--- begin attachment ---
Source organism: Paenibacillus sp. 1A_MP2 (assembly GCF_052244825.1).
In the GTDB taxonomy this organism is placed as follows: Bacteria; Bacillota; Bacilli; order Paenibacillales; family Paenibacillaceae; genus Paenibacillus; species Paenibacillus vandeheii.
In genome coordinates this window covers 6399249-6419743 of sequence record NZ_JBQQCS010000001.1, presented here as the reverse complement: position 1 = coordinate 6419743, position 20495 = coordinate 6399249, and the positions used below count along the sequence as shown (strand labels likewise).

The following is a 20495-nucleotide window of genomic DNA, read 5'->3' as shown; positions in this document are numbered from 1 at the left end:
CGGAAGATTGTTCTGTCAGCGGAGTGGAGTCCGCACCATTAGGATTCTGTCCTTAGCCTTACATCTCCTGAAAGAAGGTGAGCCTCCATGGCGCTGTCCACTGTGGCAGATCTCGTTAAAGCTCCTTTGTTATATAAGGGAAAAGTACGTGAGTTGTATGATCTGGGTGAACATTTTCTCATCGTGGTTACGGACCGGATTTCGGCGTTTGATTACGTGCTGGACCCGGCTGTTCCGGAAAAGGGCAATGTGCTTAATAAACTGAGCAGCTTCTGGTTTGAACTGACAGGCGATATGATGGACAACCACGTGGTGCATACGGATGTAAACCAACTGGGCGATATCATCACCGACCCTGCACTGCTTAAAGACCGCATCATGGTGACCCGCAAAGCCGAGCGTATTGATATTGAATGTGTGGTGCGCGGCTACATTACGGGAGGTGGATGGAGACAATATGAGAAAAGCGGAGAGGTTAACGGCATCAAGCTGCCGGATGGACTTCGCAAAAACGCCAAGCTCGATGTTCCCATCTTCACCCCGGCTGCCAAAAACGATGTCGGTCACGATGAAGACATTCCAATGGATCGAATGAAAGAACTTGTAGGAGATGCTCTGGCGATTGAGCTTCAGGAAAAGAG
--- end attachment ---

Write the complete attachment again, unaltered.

Source organism: Paenibacillus sp. 1A_MP2 (assembly GCF_052244825.1).
In the GTDB taxonomy this organism is placed as follows: Bacteria; Bacillota; Bacilli; order Paenibacillales; family Paenibacillaceae; genus Paenibacillus; species Paenibacillus vandeheii.
In genome coordinates this window covers 6399249-6419743 of sequence record NZ_JBQQCS010000001.1, presented here as the reverse complement: position 1 = coordinate 6419743, position 20495 = coordinate 6399249, and the positions used below count along the sequence as shown (strand labels likewise).

The following is a 20495-nucleotide window of genomic DNA, read 5'->3' as shown; positions in this document are numbered from 1 at the left end:
CGGAAGATTGTTCTGTCAGCGGAGTGGAGTCCGCACCATTAGGATTCTGTCCTTAGCCTTACATCTCCTGAAAGAAGGTGAGCCTCCATGGCGCTGTCCACTGTGGCAGATCTCGTTAAAGCTCCTTTGTTATATAAGGGAAAAGTACGTGAGTTGTATGATCTGGGTGAACATTTTCTCATCGTGGTTACGGACCGGATTTCGGCGTTTGATTACGTGCTGGACCCGGCTGTTCCGGAAAAGGGCAATGTGCTTAATAAACTGAGCAGCTTCTGGTTTGAACTGACAGGCGATATGATGGACAACCACGTGGTGCATACGGATGTAAACCAACTGGGCGATATCATCACCGACCCTGCACTGCTTAAAGACCGCATCATGGTGACCCGCAAAGCCGAGCGTATTGATATTGAATGTGTGGTGCGCGGCTACATTACGGGAGGTGGATGGAGACAATATGAGAAAAGCGGAGAGGTTAACGGCATCAAGCTGCCGGATGGACTTCGCAAAAACGCCAAGCTCGATGTTCCCATCTTCACCCCGGCTGCCAAAAACGATGTCGGTCACGATGAAGACATTCCAATGGATCGAATGAAAGAACTTGTAGGAGATGCTCTGGCGATTGAGCTTCAGGAAAAGAG